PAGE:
Financial Planning: The Art of Helping
By Paul Conrad
This article was originally published in the BYU Parent Newsletter on October 1, 2014 (here) and has relevant information pertaining to parents helping their college children financially and responsibly.
Many parents feel responsible to help pay college expenses for their children, and may even tap limited retirement resources or cosign loans to fund these expectations. However well-intentioned this may be, offering too much help can leave parents financially destabilized. Students can also be limited in their development if less is required of them. The American psychologist B.F. Skinner makes just this point when he states: “By giving too much help, we postpone the acquisition of effective behavior and perpetuate the need for help.” Overly generous parents may, in effect, inadvertently deprive students of significant learning experiences that are needed to help them acquire important financial management skills.
In additional to any financial assistance they may offer, parents must also consider the role that they can play in helping their student to wisely assume responsibility for his/her own financial well-being. One way to do this is to assume the role of a consultant. An experienced consultant can help their client (son or daughter) identify goals, think about options and strategies, and guide them to reach their own conclusions about any best course of action. They will do this without taking full responsibility for the student’s needs and concerns. Progressively, as the student accepts greater responsibility, college can then serve as a time in which they will develop a working budget, establish good credit, and acquire financial management skills needed in their adult lives.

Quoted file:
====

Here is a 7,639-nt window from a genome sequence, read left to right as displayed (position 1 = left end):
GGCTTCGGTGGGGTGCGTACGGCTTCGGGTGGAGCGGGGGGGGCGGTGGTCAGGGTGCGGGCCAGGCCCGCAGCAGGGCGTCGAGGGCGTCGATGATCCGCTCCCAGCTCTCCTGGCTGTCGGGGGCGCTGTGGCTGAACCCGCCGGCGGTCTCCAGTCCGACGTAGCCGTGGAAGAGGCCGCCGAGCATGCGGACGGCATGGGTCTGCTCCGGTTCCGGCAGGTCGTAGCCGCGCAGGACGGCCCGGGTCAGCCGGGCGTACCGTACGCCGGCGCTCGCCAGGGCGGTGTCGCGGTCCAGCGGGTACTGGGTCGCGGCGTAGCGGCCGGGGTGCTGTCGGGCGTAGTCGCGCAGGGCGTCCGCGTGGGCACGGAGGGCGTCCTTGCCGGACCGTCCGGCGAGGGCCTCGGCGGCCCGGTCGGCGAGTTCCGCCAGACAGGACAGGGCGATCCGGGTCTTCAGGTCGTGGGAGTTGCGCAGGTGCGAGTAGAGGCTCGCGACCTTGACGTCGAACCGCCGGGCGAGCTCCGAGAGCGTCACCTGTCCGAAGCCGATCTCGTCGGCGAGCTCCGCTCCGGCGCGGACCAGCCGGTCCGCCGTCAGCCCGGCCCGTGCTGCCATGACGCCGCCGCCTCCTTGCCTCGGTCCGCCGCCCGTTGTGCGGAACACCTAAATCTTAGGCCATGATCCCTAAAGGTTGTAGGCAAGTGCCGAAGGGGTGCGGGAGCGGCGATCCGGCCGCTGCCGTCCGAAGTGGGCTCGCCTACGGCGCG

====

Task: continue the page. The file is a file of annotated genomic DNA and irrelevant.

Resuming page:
As you consider the role you can play, as a parent/consultant, the following ideas may prove helpful:
Share experiences –Give your student the benefit of your experience. Sharing appropriate information about your experience with money management can help them develop a more realistic attitude about their financial circumstances.
Establish Parameters –Communicate clearly what part you can play, and be specific about the part for which they will be financially responsible.
Provide a Set Amount of Support –If you expect to provide some assistance, help your student learn how to live on a set amount of money for a period of time, similar to a regular paycheck. If necessary, it is important to give your student the opportunity to struggle, a little, if they run out of money before the end of the month.
Reflect Real World Realities –Make your assistance conditional upon reasonable expectations and performance (subject to continuing adjustment and negotiation). In some cases, it may be appropriate to base your support upon a minimum GPA, and minimum enrollment, or to draft an actual loan agreement if you lend funds.
We can help students to wisely assume responsibility for their own financial well-being as we carefully consider the impact our help may have upon their development, and offer support in ways that will foster greater independence and self-reliance. As B.F. Skinner concludes: “One has most effectively helped others when one can stop helping them altogether.”
(parent as consultant concept contributed by my colleague, Cynthia Wong)
 Skinner, B.F., Century Psychology Series: Reflections on Behaviorism and Society, Prentice-Hall, Inc., Englewood Cliffs, NJ, 1978, pages 34, 35.